He may be one of the longest-running, best-loved cartoons in Nickelodeon history, but SpongeBob SquarePants is getting no love from child psychologists.
According to research published Monday in the journal Pediatrics, watching fast-paced cartoons like SpongeBob, even for just a few minutes, hinders abstract thinking, short-term memory and impulse control in preschoolers.
Led by University of Virginia psychologist Angeline Lillard, researchers randomly assigned 60 four-year-olds to three activities: drawing freely with markers for nine minutes; watching a slower-paced, PBS cartoon for that time; or watching SpongeBob SquarePants. Researchers chose SpongeBob for its frenetic pace: The show switches scenes on average every 11 seconds, as compared with the PBS cartoon, which switched only twice a minute.
Afterward the preschoolers were asked to do four different "executive function" tasks that test cognitive capability and impulse control, such as counting backwards, solving puzzles, and delaying gratification by waiting to eat a tasty snack until told to do so. Compared with those who were drawing and those watching PBS, the SpongeBob kids performed significantly worse on the tasks.
Study authors note that it's hard to say what it was about the adventures of this friendly kitchen sponge that seemed to have such an immediate negative effect on kids, but they suspected it was the fantastical events and rapid pacing of the show. By contrast, the PBS show was slower and exhibited real life events about a preschool-age boy.
Parents and pediatricians have often commented that the frenzied pace of many kids' cartoons today make kids distracted and kill their attention spans.
"This is something we have known for quite sometime, but this is elegant research that puts science behind what we think," says Dr. David Rosenberg, chief of child psychiatry and psychology at Wayne State University.
The blame shouldn't fall exclusively on the square shoulders of his kindly sea sponge. All fast-paced, fantastical kids' shows are called into question.
Nickleodeon, the makers of SpongeBob, defended the cartoon, pointing out that the study looked only at white middle- to upper-class kids. The study subjects were also only four, two years younger than the target SpongeBob audience.
"Having 60 non-diverse kids, who are not part of the show's targeted demo, watch nine minutes of programming is questionable methodology. It could not possibly provide the basis for any valid findings that parents could trust," David Bittler, a representative for Nickleodeon, told ABC News.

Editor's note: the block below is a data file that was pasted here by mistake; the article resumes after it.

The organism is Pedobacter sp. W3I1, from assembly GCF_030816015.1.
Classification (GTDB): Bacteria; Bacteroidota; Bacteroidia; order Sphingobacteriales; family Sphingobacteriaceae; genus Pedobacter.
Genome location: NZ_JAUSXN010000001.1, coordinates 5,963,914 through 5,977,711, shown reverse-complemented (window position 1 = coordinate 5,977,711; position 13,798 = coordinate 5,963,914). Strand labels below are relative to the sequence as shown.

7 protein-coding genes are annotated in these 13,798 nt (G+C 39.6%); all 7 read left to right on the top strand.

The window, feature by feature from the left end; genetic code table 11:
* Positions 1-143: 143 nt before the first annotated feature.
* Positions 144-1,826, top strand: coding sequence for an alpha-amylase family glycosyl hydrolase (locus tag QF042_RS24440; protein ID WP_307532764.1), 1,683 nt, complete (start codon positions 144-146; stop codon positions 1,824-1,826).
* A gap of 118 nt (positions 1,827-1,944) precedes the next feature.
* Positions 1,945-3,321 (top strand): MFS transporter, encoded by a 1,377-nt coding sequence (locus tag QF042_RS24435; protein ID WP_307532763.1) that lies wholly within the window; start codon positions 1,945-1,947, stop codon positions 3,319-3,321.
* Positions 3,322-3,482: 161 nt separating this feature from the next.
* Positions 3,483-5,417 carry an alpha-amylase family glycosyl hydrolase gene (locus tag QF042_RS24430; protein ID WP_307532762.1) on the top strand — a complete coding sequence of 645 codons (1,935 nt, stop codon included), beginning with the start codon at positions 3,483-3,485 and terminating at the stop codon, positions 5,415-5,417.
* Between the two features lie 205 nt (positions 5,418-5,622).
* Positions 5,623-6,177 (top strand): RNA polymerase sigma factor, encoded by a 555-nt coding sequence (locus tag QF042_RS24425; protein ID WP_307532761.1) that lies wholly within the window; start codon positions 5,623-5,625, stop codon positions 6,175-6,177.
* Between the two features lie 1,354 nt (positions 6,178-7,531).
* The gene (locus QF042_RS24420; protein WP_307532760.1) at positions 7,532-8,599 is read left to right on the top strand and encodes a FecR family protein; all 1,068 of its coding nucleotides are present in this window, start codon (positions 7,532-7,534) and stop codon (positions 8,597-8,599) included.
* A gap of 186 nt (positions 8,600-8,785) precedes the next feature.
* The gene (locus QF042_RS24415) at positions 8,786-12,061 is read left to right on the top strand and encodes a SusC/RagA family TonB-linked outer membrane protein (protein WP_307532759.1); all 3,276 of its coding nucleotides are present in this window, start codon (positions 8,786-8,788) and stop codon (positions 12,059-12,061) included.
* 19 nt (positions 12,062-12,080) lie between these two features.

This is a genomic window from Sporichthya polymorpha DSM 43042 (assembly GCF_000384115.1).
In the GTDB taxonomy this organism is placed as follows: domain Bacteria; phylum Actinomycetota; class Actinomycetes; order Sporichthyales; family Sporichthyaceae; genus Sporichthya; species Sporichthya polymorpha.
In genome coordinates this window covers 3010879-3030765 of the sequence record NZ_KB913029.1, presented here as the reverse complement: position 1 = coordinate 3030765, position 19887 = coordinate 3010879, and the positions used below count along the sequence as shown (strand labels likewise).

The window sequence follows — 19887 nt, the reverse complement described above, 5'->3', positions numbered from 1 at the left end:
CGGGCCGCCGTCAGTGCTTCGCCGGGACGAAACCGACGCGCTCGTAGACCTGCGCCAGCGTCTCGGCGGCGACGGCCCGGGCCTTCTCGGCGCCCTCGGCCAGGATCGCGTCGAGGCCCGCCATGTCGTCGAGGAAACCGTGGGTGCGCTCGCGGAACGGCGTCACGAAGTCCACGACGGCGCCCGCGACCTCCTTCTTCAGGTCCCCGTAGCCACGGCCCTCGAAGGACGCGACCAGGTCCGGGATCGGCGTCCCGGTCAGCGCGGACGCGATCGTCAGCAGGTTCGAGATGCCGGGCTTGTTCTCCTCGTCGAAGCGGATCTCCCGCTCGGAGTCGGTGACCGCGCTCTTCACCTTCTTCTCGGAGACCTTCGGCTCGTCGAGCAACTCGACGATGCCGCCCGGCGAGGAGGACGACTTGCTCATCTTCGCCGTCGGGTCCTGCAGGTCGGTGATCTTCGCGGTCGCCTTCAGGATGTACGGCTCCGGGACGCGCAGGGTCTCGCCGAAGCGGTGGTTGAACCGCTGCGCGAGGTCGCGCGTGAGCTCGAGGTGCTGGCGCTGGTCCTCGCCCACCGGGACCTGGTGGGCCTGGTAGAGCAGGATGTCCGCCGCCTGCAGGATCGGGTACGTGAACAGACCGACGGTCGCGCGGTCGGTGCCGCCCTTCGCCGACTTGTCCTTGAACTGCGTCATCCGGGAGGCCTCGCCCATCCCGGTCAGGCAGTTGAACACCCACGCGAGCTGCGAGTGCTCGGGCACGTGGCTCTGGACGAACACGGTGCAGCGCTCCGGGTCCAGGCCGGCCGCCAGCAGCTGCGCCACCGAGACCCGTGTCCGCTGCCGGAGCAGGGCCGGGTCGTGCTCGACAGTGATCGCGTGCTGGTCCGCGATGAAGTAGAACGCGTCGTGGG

A Multimedia Childhood
In a world where the average kid is plugged into some kind of media, be it the internet, smart phone, video games or TV for up to eight hours a day, the negative impact of all this media multitasking on young brains has become a hot topic for debate.
Many pediatricians and psychologists fear that the rapid oscillating between different stimuli will make kids unable to focus, especially when they start juggling listening to music, playing a video game and texting on their cellphone at the tender age of five.
"From what we know about children's neurodevelopment, the early years are truly formative. The concern is that TV is unnatural; it happens at a speed that's unachievable in the real world. Our brains didn't evolve to process things that happen at this surreal speed, so it becomes exhausting to kids' brains," says Dr. Dimitri Christakis, director of the center for Child Health, Behavior and Development at Seattle Children's Hospital. Christakis wrote a commentary on the study, also published on Monday.
Those on the other side of the debate argue that all this multi-tasking is preparing kids for the internet-driven world they will inherit, teaching them how to inherently juggle media in the way that many in the working world today have had to train themselves to do.
Too Plugged In?
While multitasking has its benefits, this study and others are offering evidence that these short attention spans are hindering children more than they help them.
"There's no question that there's a downside to having deficits in executive function, these are skills everyone should have," says Christakis.
"The interesting thing was that the deficits were seen with one type of programming and not the other. It's not that all television rots the brain and makes kids stupid," he says.
In a world where limiting kids' access to media is a constant battle, "the good news is that it seems only certain kinds of programming is detrimental. For those parents focusing on the quantity of TV watching only, they need to know that it's not always about turning off the TV, it's about changing the channel."
Putting reasonable limitations on hours spent watching TV is of course also important, notes Rosenberg. Parents need to "closely supervise" their child's TV habits and "look for other opportunities to 'exercise kids synapses'," with engaging activities like reading, playing outside and engaging with others.